No, there is precious little that can be exegetically linked to Jewish or Hellenistic astrology, outside of the Matthean birth narrative and its parallels in Revelation 12 and the Ignatian epistle to Ephesus. The web article linked in the OP is an exercise in eisegesis, which uses an ad hoc conception of astrology as the "key" to interpret the biblical gospel narratives (synthesized into a single "story"). The Society engages in similar eisegesis when it takes its own idealized organizational history (particularly with respect to the events of 1918 and 1919) as the interpretive "key" to biblical prophecy. And so facts and claims that have no natural relation to each other textually or intertextually are tied artificially together by the interpretive scheme that these facts are supposed to be the basis for. So the article has lots of examples of "begging the question"; e.g. Jesus going through Galilee means that the sun goes through the ecliptic because Galilee in Greek means "circuit" (without showing that "Galilee" has this meaning in the text), Christians abstain from meat and subsist on fish during Lent because the sun moves into Pisces in February (without demonstrating that there is an actual link between Lent practices and the sign of Pisces), etc. A similar process is at work in the (arbitrary) construction of conspiracy theories out of unrelated facts and claims. In addition to not being motivated by the text, the interpretive scheme also agrees with the biblical narrative when it is convenient and departs from it when it is inconvenient for the thesis. And so the author finds it significant when the calendrical timing of gospel events coincides with the astrological calendar, such as the timing of Easter and the potential astrological meanings this may hold, and yet dispenses with any coinciding of timing in describing the events that lead up to Easter (making passion week correspond to autumn and winter rather than the week prior to Passover in the spring, as it is in the biblical text). This introduces a discontinuity that is not addressed by the author, how the rebirth is located simultaneously at different points in the calendar (near the spring equinox and near the winter solstice).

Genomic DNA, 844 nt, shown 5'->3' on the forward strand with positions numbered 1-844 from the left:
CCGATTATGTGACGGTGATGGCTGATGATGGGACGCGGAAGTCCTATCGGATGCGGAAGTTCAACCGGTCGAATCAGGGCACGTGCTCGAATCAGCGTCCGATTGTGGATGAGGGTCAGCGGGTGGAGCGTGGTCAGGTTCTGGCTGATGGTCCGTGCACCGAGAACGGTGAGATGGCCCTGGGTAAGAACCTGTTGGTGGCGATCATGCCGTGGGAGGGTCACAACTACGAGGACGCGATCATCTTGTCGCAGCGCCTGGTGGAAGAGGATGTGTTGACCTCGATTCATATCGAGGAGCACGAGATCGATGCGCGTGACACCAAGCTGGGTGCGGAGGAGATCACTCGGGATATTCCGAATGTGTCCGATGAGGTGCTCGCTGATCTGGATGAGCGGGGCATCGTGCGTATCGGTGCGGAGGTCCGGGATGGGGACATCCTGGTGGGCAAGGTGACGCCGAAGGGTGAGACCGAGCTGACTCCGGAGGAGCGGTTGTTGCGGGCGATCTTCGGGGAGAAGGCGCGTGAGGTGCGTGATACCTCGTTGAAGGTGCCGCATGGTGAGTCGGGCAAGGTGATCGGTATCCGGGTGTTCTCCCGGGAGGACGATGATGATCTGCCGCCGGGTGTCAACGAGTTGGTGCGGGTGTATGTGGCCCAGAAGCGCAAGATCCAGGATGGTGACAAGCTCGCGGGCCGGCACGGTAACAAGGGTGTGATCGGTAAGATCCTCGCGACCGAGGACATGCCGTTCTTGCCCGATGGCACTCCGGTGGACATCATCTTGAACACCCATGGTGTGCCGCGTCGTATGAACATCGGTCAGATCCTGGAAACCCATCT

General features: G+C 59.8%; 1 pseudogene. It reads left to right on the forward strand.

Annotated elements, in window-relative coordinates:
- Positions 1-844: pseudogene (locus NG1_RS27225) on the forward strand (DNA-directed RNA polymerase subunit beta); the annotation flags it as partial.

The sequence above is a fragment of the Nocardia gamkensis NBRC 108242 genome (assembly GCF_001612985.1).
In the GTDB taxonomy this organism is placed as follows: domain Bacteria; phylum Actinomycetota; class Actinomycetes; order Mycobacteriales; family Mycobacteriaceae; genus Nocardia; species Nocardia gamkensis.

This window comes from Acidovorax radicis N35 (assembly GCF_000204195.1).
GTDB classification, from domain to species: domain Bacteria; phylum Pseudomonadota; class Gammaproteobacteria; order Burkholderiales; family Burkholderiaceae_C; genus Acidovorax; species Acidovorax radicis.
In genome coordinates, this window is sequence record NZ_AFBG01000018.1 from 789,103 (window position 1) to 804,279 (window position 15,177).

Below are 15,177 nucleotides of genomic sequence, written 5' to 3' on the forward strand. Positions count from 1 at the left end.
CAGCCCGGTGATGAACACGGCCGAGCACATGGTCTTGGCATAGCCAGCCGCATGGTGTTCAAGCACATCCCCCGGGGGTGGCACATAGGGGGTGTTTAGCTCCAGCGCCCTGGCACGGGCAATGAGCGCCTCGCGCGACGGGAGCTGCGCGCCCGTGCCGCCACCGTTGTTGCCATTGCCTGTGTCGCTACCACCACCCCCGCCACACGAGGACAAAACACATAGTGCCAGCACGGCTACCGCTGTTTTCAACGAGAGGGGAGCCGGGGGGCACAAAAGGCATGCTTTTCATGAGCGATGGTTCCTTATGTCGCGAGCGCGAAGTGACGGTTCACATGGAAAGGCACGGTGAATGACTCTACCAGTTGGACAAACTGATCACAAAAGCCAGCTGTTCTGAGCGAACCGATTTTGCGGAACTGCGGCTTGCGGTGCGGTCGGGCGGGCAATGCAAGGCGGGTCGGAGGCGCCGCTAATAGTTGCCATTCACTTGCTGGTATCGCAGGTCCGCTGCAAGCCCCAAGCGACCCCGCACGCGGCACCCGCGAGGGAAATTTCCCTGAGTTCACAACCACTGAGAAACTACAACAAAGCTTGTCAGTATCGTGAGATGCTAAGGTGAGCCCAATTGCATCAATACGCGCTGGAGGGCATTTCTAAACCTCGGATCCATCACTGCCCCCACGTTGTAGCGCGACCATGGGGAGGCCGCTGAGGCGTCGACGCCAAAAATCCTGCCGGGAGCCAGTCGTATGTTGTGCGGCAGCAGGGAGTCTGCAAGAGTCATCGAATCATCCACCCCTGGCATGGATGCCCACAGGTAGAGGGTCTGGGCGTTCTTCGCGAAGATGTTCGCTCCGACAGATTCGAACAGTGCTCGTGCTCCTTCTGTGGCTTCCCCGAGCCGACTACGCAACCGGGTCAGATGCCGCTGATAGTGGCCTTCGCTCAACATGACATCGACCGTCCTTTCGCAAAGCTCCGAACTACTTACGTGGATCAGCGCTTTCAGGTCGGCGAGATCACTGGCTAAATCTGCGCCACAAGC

A better approach would go from the text itself and see what connections are implicit therein. For instance, John structures the narrative according to the Jewish festival calendar, so the Fourth Evangelist certainly is interested in the yearly calendar and the symbolic meanings associated with major points in the calendar. But rather than imposing meaning from an external source like astrology, one should rather discover what meaning the author himself is probably trying to signify within the local and larger intertextual context. We can see that rather than being interested in astrology, the author is interested in the cultural meanings associated with Jewish festivals (Passover, Shavuot, Sukkot, Hannukah, etc.) and what these have to say about Jesus' nature as the Son of God, e.g. Jesus' claim as the "bread of life" draws on the ritual symbolism of Passover, the claim of having streams of living water flowing draws on practices associated with Sukkot, the claim to be equal to God made at the portico of Solomon at the Temple is pregnant with meaning associated with Hannukah, the execution of Jesus on the cross on the day of Passover coincides with the slaughter of the paschal lamb, etc.